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Bradley 200 compact hammer project


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I have been working on a Bradley hammer i recently got.  It was originally set up similarly to a line shaft but with its own motor and pulley system mounted in the roof structure above it.

The motor drove a large pulley on the same shaft as a smaller pulley which drove the main crank shaft pulley.  There was a canvas /rubber ? belt from the motor to the large pulley and a leather belt from the secondary pulley to the slack belt system to the machine .

The leather belt on the slack belt clutch side is old and and dry but not completely ruined and I haven't gotten a new leather belt yet . What do I use to soften and treat the leather belt on a slack belt system ?  It is a 2 ply 6 inch wide belt.

Does any one out there have a running Bradley 200 compact hammer?

If so I want to talk to you!!!!!!!

Please

David

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I don't know if it would work for a belt but mink oil will work wonders on old dried out leather. It's what I used on my baseball gloves when I was a kid and on boots and anything else leather later on. It's good for reconditioning dry leather but I don't know if it will have a negative effect on the performance of a drive belt. It might make it slip until it absorbs it.

Pnut

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Also, if there are any cracks in the belt, replacing it will be much, much safer than trying to recondition it. Even if you do restore flexibility, those cracks will be a weak spot that you do NOT want letting go mid-forge.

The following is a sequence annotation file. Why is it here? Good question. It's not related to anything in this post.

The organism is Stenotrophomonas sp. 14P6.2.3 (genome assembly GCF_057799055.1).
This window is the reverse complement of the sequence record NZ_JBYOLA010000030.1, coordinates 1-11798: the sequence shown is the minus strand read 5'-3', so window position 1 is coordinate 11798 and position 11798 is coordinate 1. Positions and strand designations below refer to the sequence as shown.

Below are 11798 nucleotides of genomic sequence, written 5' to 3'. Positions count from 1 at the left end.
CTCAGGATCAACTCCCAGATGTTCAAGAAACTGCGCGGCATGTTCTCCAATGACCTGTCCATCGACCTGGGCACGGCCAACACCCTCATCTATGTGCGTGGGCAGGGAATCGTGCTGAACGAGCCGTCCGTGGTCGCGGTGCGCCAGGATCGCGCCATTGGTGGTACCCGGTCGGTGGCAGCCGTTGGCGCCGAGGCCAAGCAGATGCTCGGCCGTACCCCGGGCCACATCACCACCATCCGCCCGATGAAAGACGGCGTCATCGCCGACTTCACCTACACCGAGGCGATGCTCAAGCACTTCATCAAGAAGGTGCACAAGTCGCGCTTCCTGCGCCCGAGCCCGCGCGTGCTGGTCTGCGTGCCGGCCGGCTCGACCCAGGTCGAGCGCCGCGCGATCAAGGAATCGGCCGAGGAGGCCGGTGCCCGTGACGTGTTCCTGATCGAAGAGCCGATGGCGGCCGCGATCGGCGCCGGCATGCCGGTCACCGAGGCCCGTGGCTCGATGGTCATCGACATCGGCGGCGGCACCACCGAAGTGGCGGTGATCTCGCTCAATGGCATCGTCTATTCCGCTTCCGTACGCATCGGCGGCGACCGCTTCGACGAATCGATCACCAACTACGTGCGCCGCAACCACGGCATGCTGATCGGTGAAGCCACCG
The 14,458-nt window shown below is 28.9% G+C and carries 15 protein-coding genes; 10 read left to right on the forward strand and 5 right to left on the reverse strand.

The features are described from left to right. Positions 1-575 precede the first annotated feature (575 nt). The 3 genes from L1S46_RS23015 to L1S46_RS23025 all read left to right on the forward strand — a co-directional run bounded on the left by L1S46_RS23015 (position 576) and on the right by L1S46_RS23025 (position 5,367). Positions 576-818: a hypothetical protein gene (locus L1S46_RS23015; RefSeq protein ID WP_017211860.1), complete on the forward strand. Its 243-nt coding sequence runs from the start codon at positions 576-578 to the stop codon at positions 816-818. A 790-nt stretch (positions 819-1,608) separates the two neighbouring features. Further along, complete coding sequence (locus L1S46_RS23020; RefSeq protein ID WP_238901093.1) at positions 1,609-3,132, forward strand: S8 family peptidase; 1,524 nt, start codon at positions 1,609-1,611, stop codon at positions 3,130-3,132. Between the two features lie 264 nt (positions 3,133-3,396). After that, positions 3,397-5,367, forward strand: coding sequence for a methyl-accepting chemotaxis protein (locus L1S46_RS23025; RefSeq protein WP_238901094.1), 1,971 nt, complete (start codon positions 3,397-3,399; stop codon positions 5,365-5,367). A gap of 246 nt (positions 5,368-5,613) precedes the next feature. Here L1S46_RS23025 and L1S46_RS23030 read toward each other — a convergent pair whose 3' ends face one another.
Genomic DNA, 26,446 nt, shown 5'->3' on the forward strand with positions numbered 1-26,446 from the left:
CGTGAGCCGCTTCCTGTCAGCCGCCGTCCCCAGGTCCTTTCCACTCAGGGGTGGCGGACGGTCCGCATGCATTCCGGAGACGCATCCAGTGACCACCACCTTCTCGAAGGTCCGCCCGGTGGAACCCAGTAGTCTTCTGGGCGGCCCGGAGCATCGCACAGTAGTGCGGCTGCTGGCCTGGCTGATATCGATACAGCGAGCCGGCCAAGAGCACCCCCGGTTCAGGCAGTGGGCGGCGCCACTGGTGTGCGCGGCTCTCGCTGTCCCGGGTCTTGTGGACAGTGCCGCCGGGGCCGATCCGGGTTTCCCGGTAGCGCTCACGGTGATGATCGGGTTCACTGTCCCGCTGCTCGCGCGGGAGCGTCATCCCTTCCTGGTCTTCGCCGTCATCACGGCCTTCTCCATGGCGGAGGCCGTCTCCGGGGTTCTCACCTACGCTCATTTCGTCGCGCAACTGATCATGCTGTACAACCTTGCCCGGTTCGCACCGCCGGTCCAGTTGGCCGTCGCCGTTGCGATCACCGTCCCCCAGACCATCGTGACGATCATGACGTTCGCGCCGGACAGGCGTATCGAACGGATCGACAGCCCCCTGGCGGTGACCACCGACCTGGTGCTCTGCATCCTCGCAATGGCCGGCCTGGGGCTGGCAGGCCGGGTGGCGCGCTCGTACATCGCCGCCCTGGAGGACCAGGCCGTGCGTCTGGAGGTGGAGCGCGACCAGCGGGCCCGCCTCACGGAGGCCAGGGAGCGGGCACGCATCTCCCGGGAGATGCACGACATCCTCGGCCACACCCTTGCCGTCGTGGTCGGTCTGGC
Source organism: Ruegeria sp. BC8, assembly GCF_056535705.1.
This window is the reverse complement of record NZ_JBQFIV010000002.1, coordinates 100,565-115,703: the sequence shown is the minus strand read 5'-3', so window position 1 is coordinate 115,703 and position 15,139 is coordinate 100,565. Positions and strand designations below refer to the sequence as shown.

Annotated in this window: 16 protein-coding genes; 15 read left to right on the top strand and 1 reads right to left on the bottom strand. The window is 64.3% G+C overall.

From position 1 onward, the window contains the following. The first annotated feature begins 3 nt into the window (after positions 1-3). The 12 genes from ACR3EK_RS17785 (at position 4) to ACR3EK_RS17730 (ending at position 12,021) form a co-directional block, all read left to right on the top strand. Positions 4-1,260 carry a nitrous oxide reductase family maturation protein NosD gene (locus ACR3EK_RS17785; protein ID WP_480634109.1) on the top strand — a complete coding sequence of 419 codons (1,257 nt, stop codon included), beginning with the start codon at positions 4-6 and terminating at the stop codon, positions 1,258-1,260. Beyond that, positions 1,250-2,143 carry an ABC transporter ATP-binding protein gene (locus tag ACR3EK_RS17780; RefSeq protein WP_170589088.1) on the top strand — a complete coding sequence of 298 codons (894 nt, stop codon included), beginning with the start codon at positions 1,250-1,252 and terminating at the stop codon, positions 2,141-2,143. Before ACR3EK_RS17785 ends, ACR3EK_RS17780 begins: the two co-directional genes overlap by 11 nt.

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Very true. I was going on the assumption it was just dry and hard. Cracks will grow and usually let go at the least opportune time. Replacement would be the safest option. I would still recommend conditioning the new belt when you get it and periodically depending on climate etc.

Pnut

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I am definitely going to replace the belt once I find a source. The belt I have has a few small cracks but only on one side of the belt. The construction of the belt is interesting it has 2 layers of leather 6" by about 4 foot long bonded together with some type of adhesive or plastic?. The plys each overlap the other by about 2 foot . Since it is made like that I don't think it would completely fail with out showing signs of failure. Right now I am getting close to getting it going and just want to use the belt I have for testing.

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Talk to a farm implement place about belts; there might be a better material than leather for yours. (You preferable want to find a dealer that still repairs old farm equipment---the kind with a massive bone pile out back and considers tractors from the 1960's as "the new models"...

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The above posts are correct about replacing a drive belt that has cracks in it.

Periodic leather dressing helps prolong the life of leather.

A good leather dressing is a product called neatsfoot oil. I apply it to most of my leather items, from,  time to time, to keep the leather supple and to prevent it drying out.